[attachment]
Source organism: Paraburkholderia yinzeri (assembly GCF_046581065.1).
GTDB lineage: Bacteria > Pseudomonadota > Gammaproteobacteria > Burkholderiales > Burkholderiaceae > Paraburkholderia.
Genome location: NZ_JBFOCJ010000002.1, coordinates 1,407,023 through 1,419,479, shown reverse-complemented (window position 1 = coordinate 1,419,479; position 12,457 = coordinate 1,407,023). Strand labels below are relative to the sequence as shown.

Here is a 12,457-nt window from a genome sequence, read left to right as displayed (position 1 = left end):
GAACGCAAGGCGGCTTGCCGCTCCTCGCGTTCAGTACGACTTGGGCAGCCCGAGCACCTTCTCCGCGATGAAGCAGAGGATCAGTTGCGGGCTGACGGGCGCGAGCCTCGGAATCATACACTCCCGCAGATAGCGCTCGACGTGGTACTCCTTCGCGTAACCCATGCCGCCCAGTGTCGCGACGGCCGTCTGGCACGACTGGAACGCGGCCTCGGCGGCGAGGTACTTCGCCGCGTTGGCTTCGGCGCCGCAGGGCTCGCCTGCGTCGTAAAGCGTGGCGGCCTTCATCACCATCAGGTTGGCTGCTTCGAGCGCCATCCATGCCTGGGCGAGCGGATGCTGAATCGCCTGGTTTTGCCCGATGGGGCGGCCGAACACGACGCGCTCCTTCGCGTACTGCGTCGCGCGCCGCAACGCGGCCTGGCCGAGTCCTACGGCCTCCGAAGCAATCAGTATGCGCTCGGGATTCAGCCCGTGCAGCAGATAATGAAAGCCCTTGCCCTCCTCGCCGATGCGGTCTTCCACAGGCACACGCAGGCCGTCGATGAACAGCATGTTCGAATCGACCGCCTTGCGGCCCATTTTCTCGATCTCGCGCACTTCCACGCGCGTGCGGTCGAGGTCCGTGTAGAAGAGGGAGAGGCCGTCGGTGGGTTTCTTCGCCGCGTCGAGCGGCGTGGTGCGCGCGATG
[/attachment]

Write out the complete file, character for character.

Source organism: Paraburkholderia yinzeri (assembly GCF_046581065.1).
GTDB lineage: Bacteria > Pseudomonadota > Gammaproteobacteria > Burkholderiales > Burkholderiaceae > Paraburkholderia.
Genome location: NZ_JBFOCJ010000002.1, coordinates 1,407,023 through 1,419,479, shown reverse-complemented (window position 1 = coordinate 1,419,479; position 12,457 = coordinate 1,407,023). Strand labels below are relative to the sequence as shown.

Here is a 12,457-nt window from a genome sequence, read left to right as displayed (position 1 = left end):
GAACGCAAGGCGGCTTGCCGCTCCTCGCGTTCAGTACGACTTGGGCAGCCCGAGCACCTTCTCCGCGATGAAGCAGAGGATCAGTTGCGGGCTGACGGGCGCGAGCCTCGGAATCATACACTCCCGCAGATAGCGCTCGACGTGGTACTCCTTCGCGTAACCCATGCCGCCCAGTGTCGCGACGGCCGTCTGGCACGACTGGAACGCGGCCTCGGCGGCGAGGTACTTCGCCGCGTTGGCTTCGGCGCCGCAGGGCTCGCCTGCGTCGTAAAGCGTGGCGGCCTTCATCACCATCAGGTTGGCTGCTTCGAGCGCCATCCATGCCTGGGCGAGCGGATGCTGAATCGCCTGGTTTTGCCCGATGGGGCGGCCGAACACGACGCGCTCCTTCGCGTACTGCGTCGCGCGCCGCAACGCGGCCTGGCCGAGTCCTACGGCCTCCGAAGCAATCAGTATGCGCTCGGGATTCAGCCCGTGCAGCAGATAATGAAAGCCCTTGCCCTCCTCGCCGATGCGGTCTTCCACAGGCACACGCAGGCCGTCGATGAACAGCATGTTCGAATCGACCGCCTTGCGGCCCATTTTCTCGATCTCGCGCACTTCCACGCGCGTGCGGTCGAGGTCCGTGTAGAAGAGGGAGAGGCCGTCGGTGGGTTTCTTCGCCGCGTCGAGCGGCGTGGTGCGCGCGATG